College Coronavirus Vaccine Requirement A Terrible Idea, Opponents Say

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Members of a legislative committee got an earful this week from opponents of a bill that would force community college students in Massachusetts to get vaccinated for coronavirus.

The bill, originally filed in May, may be moot, because state community colleges announced September 21 that they plan to require students to get vaccinated starting in January 2022. Four-year state colleges in Massachusetts are already requiring coronavirus vaccinations for in-person attendance on campus unless people qualify for a religious exemption or medical exemption.

But opponents of the mandates say trying to require vaccines is a bad idea.

The Joint Committee on Higher Education of the Massachusetts Legislature hearing Thursday, October 7 drew no supporters of the bill, but got passionate opposition.

Some focused on vaccine-intolerant physical conditions.

“We should not be forced to vaccinate,” said Kim Richards, 49, who said she has a physical condition that prevents her from getting vaccinated but nevertheless has suffered “significant discrimination.”

“Please do not mandate these vaccines. It is not wise, it’s not just, and it will not eradicate Covid 19,” Richards said.

Allison Chapman said she isn’t anti-vaccine, but that her three children, her mother, and other members of her family have physical conditions that lead to serious adverse reactions from vaccines – and yet don’t automatically qualify for a medical exemption from the coronavirus vaccines.

She said her 24-year-old nephew who worked for Dartmouth sought a religious exemption but was rejected, and now, after being coerced into getting the vaccine, is on heart medication after a bad reaction.

“I get it that it’s scary when people say their injury stories that you think people are going to be afraid of having the vaccination. But people who do have injuries, it’s a very lonely, isolating place to be. There is no consortium of doctors that are sitting down and figuring out how to treat these kids,” Chapman said. “My nephew was mocked.”

Aside from special cases, though, some opponents said it makes no sense to force otherwise-healthy young people to get a vaccine that may be riskier than the disease it’s trying to prevent.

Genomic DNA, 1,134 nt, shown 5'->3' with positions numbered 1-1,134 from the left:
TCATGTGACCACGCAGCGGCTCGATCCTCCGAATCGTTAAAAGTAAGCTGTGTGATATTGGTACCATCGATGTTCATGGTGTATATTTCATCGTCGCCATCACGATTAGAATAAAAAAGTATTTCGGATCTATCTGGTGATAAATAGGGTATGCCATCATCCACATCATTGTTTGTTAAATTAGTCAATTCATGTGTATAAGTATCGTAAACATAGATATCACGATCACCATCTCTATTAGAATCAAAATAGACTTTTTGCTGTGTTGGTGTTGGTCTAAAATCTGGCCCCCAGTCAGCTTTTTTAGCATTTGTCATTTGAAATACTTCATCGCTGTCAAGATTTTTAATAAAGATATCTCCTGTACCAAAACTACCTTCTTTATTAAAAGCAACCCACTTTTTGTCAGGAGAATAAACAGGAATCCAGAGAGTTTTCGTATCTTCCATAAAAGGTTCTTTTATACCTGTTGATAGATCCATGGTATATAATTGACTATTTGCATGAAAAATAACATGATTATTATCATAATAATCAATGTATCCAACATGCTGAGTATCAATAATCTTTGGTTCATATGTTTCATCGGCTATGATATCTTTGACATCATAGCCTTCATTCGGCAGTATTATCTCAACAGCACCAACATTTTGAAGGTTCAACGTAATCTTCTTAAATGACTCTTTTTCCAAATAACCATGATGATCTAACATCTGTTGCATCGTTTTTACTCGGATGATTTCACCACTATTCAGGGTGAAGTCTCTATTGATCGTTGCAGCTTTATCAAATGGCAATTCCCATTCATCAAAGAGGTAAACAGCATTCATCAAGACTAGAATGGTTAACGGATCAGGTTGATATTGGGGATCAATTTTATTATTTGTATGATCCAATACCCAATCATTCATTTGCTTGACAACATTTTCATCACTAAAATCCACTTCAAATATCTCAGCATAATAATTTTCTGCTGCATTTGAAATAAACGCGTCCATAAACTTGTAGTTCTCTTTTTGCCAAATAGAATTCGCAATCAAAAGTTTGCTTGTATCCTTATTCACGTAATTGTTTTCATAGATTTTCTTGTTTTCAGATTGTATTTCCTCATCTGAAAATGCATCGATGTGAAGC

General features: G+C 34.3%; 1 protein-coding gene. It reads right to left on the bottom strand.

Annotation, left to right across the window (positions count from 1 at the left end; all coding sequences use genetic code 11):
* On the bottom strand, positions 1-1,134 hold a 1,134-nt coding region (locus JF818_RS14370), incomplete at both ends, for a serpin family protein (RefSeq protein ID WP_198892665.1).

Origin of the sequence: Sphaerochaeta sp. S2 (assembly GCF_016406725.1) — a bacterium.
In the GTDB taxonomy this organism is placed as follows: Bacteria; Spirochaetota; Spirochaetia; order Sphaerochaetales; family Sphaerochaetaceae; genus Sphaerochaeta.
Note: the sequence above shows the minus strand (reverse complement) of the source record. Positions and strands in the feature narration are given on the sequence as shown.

Sargent Goodchild likened the current coronavirus vaccines to Thalidomide, a drug developed during the 1950s once used to alleviate morning sickness in pregnant women that led to birth defects and deaths of children.

“Right now, we are in a very similar position with regards to Covid vaccines. And in my opinion, we are, because of the overwhelming amount of propaganda that we are exposed to on a daily basis that suggest that these vaccines are nothing but safe and effective, and because of an enormous amount of censorship that is unfolding on social media platforms — but even within mainstream media — regarding the negative effects that have been documented as a result of these vaccines, we are again missing very important safety signals,” Goodchild said. “We need to recognize that a one-size-fits-all approach to medicine is not a direction that our country should be heading in.”

Instead of requiring coronavirus vaccines, he said, colleges should be making at-home testing widely available to college students.

Mary Ellen Merendino said her daughter was denied a religious exemption at Assumption University in Worcester.

Some have expressed moral objections to the vaccines because of the way they were produced and tested. The Pfizer and Moderna coronavirus vaccines were tested against cell lines based on the cells of a fetus aborted in 1973. The Johnson & Johnson vaccine was produced using cell lines based on the cells of a fetus aborted in 1985.

In addition to moral problems, Merendino questioned the methodology of the vaccines and the advisability of forcing young and mostly healthy students to take them.

“College students are at a very low risk for bad outcomes,” Merendino said.

She noted that pharmaceutical companies have invested a lot of money to get people to take the vaccines, and she questioned whether balanced information about the vaccines is widespread.

“You have a moral and ethical responsibility. Passing this bill would be forcing vaccination without informed consent or choice, which is coercion and unethical. This vaccine is a crime against humanity,” Merendino said.

Supporters of the coronavirus vaccines, which include most public health officials, say they are effective at lessening the effects of coronavirus for the vast majority of people who take them.

State Senator Anne Gobi (D-Spencer), co-chairman of the committee, at one point expressed frustration with the testimony she was witnessing.

“As you know, I was at a funeral for a person who had not been vaccinated, unfortunately, and now has left his wife and five children,” Gobi said. “So, very interesting testimony that I just heard. Totally don’t agree with a single bit of it. But besides that, it will be interesting, I imagine, the rest of this hearing.”

The Massachusetts Department of Public Health’s web site states:  “COVID-19 vaccination will help keep you from getting sick from COVID-19.  All COVID-19 vaccines available in the U.S. have been shown to be very effective. Experts continue to conduct more studies about whether the vaccines also keep people from spreading COVID-19.”

The measure is Massachusetts Senate Bill 2499, “An Act Requiring Immunizations For In-Person Classes At Certain Massachusetts Public Institutions of Higher Learning.” It is sponsored by state Senator Edward J. Kennedy (D-Lowell).

The bill states that “community colleges … shall require COVID-19 vaccine immunization for all students and employees on every campus enrolled in on-campus learning.”


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